Denying the Facts, Finding the Truth

ONE of the pop heroes of the Iraq war was undoubtedly Muhammad Said al-Sahhaf, the unfortunate Iraqi information minister who, in his daily press conferences during the invasion, heroically denied even the most evident facts and stuck to the Iraqi line. Even with American tanks only a few hundred yards from his office, he continued to claim that the televised shots of tanks on the Baghdad streets were just Hollywood special effects. In his very[ …]

Give Iranian Nukes a Chance

On August 2, France, Britain and Germany announced that they might cut off negotiations with Iran and pursue punitive sanctions if the country followed through on its threats to resume its uranium enrichment program. The announcement came a day after the Washington Post reported that American intelligence agencies believe the country is a decade away from producing a nuclear weapon-an assessment that differs with earlier timetables cited by Bush administration officials, who estimated that Iran[ …]

The empty wheelbarrow

From my communist youth, I still remember the formula, endlessly repeated in official proclamations to mark the “unity of all progressive forces”: “workers, peasants and honest intellectuals” – as if intellectuals are, by their very nature, suspicious, all too free-floating, lacking a solid social and professional identity, so that they can only be accepted at the price of a special qualification. This distrust is alive and well today, in our post-ideological societies. The lines are[ …]

The Not-So-Quiet American

The Iraqi elections appear to authenticate the statement George W. Bush made in his January inauguration speech: “America will not pretend that jailed dissidents prefer their chains or that women welcome humiliation and servitude.” It is difficult to disagree with Bush here: He effectively did touch the Achilles’ heel of many Western progressives, who were often disarmed by the one good argument, repeatedly evoked by Christopher Hitchens, for the war against Iraq: The majority of[ …]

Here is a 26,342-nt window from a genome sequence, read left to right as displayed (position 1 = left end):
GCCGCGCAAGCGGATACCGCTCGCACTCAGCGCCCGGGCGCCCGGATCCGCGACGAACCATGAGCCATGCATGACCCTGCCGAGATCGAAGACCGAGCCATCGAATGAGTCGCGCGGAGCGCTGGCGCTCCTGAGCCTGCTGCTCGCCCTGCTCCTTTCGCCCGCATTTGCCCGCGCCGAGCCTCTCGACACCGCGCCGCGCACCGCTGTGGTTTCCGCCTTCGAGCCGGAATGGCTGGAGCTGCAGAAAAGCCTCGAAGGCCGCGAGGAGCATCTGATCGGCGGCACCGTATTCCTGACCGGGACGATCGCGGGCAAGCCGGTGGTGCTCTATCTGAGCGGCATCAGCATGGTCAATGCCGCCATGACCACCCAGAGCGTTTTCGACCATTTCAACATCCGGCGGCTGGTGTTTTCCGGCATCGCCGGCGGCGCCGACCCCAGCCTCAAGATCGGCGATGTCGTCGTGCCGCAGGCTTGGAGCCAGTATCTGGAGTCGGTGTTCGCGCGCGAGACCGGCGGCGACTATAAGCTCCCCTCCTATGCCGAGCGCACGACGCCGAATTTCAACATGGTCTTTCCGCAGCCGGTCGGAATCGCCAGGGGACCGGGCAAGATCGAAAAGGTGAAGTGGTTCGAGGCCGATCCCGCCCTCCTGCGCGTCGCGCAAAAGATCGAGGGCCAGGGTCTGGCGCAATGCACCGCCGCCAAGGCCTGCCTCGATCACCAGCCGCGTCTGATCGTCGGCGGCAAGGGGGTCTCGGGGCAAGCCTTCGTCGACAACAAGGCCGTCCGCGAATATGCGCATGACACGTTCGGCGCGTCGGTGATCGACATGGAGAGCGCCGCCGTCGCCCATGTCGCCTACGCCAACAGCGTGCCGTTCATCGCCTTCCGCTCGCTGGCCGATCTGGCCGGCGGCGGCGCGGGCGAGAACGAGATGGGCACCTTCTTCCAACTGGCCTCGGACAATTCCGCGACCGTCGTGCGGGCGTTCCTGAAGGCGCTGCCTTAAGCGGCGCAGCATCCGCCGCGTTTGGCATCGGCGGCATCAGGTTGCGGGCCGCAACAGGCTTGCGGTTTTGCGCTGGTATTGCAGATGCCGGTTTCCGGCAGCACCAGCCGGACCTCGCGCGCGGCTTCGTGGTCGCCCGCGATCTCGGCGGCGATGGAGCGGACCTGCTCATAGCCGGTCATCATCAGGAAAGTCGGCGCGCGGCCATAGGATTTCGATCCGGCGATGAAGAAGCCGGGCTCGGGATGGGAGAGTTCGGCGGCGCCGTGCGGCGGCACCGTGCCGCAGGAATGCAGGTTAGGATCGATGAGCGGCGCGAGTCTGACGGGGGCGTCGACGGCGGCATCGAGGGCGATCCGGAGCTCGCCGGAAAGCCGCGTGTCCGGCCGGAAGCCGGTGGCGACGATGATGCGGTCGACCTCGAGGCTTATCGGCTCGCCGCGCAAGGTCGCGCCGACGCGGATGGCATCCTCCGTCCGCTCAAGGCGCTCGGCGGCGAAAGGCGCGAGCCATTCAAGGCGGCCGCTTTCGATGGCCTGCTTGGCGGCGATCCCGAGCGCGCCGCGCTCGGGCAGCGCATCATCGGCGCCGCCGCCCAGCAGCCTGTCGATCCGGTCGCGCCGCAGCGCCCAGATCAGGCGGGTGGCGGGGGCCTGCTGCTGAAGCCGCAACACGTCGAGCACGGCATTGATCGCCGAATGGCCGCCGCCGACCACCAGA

Between Two Deaths

Does anyone still remember ‘Comical Ali’, Saddam’s information minister Mohammed Saeed al-Sahaf, who, in his daily press conferences, heroically stuck to the Iraqi line in the face of the most glaring evidence? (He was still claiming that TV footage of US tanks on the streets of Baghdad were just Hollywood special effects when the tanks were only a few hundred yards from his office.) He didn’t always fail to make sense, however. Confronted with claims[ …]

What Rumsfeld Doesn’t Know That He Knows About Abu Ghraib

Does anyone still remember the unfortunate Muhammed Saeed al-Sahaf? As Saddam’s information minister, he heroically would deny the most evident facts and stick to the Iraqi line. Even as U.S. tanks were hundreds of yards from his office, al-Sahaf continued to claim that the television shots of the tanks on Baghdad streets were Hollywood special effects. Once, however, he did strike a strange truth. When told that the U.S. military already controlled parts of Baghdad,[ …]

The Iraqi Borrowed Kettle (2)

In order to illustrate the weird logic of dreams, Freud evoked a joke about the borrowed kettle: when accused by a friend that you returned him a borrowed kettle broken, your reply is: (1) I never borrowed a kettle from you; (2) I returned it to you unbroken; (3) the kettle was already broken when I got it from you. Such an enumeration of inconsistent arguments, of course, confirms per negationem what it endeavours to[ …]

Today, Iraq. Tomorrow … Democracy?

The one good argument for war against Iraq is evoked by Christopher Hitchens: The majority of Iraqis are Saddam’s victims, and they would be really glad to be rid of him. He is such a catastrophe for his country that an American occupation in whatever form is a much brighter prospect for Iraqi citizens. We are not talking here of “bringing Western democracy to Iraq,” but of just getting rid of the nightmare called Saddam.[ …]